White Sands – Surface Surveys
White Sands National Park – New Mexico, USA
Protected as a US National Monument in 1933 and as a US National Park in 2019.
The largest gypsum dune field in the world, White Sands National Park covers an area of 275 square miles and is comprised entirely of water soluble gypsum crystals. Gypsum does not absorb the sun’s heat. Even on the hottest days, the sands remain cool.
The gypsum in White Sands was laid down 250 million years ago. About 70 million years ago, it was pushed up into a dome shape during the same time the Rocky Mountains formed. This dome caved in 10 million years ago, forming the Tularosa Basin and the white sand dunes of today.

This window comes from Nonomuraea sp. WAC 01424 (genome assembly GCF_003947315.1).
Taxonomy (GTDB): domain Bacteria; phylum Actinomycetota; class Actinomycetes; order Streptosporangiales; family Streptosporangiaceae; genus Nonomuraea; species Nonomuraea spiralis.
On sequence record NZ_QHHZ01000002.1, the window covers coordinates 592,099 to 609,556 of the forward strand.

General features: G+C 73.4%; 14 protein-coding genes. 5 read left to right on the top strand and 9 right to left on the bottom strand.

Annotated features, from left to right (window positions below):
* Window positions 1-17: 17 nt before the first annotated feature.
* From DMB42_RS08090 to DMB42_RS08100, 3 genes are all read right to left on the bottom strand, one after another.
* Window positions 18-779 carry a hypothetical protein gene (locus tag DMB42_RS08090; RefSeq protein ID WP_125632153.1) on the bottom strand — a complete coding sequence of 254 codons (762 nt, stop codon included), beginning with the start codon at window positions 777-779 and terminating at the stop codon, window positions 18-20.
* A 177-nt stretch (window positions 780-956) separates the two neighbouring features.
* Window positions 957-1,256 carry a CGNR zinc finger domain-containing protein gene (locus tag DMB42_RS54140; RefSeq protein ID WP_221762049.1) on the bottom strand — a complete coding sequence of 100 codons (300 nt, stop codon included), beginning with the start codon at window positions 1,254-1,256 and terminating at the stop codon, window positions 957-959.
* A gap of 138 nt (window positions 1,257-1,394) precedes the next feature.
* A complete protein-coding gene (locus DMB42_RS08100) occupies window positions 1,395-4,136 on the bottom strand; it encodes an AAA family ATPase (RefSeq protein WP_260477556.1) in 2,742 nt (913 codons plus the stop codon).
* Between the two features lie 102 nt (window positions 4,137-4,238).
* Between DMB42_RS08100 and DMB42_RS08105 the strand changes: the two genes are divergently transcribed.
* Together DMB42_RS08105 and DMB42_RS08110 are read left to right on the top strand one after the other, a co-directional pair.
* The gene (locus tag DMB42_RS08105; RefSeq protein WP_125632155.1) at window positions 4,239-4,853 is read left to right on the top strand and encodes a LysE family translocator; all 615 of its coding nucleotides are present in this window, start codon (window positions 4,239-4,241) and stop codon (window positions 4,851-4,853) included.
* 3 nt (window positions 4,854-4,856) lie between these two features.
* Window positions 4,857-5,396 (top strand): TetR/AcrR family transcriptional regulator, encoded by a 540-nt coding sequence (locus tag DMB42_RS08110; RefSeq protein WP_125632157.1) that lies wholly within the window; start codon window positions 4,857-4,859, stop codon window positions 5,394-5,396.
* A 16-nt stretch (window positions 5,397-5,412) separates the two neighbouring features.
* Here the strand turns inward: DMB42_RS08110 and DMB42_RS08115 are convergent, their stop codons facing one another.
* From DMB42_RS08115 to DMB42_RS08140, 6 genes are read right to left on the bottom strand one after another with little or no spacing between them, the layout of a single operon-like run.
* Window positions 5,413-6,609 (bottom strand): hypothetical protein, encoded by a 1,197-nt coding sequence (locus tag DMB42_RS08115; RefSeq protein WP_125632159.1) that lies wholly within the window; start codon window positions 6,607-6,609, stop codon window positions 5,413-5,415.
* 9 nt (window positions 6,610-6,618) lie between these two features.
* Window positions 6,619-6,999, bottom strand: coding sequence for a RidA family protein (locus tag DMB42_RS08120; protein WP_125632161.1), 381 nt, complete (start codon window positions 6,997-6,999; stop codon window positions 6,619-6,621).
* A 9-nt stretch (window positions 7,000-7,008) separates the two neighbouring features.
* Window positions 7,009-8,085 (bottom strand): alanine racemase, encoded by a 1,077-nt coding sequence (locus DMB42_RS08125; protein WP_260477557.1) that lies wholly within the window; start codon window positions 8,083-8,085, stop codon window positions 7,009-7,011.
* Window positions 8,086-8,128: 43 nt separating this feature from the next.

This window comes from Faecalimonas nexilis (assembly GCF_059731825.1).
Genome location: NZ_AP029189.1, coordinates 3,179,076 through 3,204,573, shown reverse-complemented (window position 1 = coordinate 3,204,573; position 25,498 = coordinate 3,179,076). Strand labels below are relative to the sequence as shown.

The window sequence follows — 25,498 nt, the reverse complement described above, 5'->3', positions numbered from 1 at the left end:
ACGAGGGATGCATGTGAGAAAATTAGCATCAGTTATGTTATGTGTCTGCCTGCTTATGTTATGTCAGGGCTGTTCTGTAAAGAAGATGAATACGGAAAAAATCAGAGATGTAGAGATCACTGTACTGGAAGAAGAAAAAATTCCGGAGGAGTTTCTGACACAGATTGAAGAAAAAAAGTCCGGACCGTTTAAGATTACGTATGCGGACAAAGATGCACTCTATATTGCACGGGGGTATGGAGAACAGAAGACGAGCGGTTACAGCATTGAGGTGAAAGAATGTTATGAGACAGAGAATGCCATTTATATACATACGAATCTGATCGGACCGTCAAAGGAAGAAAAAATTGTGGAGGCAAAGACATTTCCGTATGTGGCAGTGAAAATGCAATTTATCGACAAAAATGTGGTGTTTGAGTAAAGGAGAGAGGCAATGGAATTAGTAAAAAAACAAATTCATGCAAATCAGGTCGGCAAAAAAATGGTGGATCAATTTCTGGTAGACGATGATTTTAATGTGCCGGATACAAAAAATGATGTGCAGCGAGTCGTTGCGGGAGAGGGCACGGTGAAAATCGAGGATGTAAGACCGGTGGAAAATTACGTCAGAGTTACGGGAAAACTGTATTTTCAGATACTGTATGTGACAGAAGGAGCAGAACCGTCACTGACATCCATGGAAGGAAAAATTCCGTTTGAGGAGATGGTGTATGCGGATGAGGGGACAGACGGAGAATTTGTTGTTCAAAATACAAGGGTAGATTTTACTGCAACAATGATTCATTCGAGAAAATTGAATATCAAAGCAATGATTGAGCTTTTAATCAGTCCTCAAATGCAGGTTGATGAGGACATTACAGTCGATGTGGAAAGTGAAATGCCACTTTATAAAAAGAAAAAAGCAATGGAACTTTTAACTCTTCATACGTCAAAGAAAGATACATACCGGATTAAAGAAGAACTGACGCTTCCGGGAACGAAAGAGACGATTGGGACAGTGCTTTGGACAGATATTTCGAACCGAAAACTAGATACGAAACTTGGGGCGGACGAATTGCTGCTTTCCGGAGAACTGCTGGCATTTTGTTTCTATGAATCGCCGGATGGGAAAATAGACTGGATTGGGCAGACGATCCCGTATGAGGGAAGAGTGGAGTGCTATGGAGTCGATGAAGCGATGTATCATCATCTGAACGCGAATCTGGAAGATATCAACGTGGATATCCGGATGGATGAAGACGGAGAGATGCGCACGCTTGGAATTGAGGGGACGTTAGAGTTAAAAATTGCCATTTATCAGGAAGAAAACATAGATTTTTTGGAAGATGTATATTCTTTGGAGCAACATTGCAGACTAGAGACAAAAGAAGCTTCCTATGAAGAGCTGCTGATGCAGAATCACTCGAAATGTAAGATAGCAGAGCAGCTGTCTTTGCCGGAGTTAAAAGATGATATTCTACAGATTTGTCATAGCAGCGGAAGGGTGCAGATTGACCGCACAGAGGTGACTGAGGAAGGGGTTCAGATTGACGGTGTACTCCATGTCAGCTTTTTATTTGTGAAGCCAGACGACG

On July 16, 1945 the world’s first atomic bomb was detonated at the Trinity Site in the White Sands Missile Range. Today the bombing range is active and closed to the public 363 days a year.
Restricted Airspace – The airspace over White Sands National Park is restricted from ground to space. LISA WOOD STUDIO is the first to be granted permission from the US Army and an escorted mission to photograph the sands for non military or scientific purposes.
White Sands is one of six individual studies in a series of protected desert physiographies titled Surface Surveys. Each survey embodies the planet’s natural, essential expression, and underscores the ethereal nature of wild lands in our current, anthropocentric age.
The survey is comprised of 35 (28 aerial) photographs captured with medium format Leica camera equipment.